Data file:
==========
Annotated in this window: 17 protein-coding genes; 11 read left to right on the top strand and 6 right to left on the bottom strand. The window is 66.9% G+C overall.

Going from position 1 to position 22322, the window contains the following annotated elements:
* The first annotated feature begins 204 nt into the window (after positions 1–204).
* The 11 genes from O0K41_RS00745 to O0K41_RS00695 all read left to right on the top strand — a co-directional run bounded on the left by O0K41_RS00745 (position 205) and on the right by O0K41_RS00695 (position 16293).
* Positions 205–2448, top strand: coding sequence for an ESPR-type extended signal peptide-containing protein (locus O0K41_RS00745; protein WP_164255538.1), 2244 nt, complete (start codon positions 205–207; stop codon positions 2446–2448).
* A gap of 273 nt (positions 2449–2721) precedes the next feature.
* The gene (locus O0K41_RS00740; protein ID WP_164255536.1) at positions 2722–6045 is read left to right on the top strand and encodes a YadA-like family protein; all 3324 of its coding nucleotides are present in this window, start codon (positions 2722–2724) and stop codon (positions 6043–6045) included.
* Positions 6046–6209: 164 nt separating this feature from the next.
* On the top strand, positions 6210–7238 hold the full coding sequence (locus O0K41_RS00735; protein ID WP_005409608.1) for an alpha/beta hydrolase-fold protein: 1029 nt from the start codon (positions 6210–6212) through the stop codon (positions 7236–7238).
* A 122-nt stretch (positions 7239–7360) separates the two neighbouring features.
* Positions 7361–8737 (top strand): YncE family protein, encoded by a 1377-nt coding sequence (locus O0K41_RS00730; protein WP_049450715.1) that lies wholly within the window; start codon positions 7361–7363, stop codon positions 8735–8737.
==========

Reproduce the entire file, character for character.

Annotated in this window: 17 protein-coding genes; 11 read left to right on the top strand and 6 right to left on the bottom strand. The window is 66.9% G+C overall.

Going from position 1 to position 22322, the window contains the following annotated elements:
* The first annotated feature begins 204 nt into the window (after positions 1–204).
* The 11 genes from O0K41_RS00745 to O0K41_RS00695 all read left to right on the top strand — a co-directional run bounded on the left by O0K41_RS00745 (position 205) and on the right by O0K41_RS00695 (position 16293).
* Positions 205–2448, top strand: coding sequence for an ESPR-type extended signal peptide-containing protein (locus O0K41_RS00745; protein WP_164255538.1), 2244 nt, complete (start codon positions 205–207; stop codon positions 2446–2448).
* A gap of 273 nt (positions 2449–2721) precedes the next feature.
* The gene (locus O0K41_RS00740; protein ID WP_164255536.1) at positions 2722–6045 is read left to right on the top strand and encodes a YadA-like family protein; all 3324 of its coding nucleotides are present in this window, start codon (positions 2722–2724) and stop codon (positions 6043–6045) included.
* Positions 6046–6209: 164 nt separating this feature from the next.
* On the top strand, positions 6210–7238 hold the full coding sequence (locus O0K41_RS00735; protein ID WP_005409608.1) for an alpha/beta hydrolase-fold protein: 1029 nt from the start codon (positions 6210–6212) through the stop codon (positions 7236–7238).
* A 122-nt stretch (positions 7239–7360) separates the two neighbouring features.
* Positions 7361–8737 (top strand): YncE family protein, encoded by a 1377-nt coding sequence (locus O0K41_RS00730; protein WP_049450715.1) that lies wholly within the window; start codon positions 7361–7363, stop codon positions 8735–8737.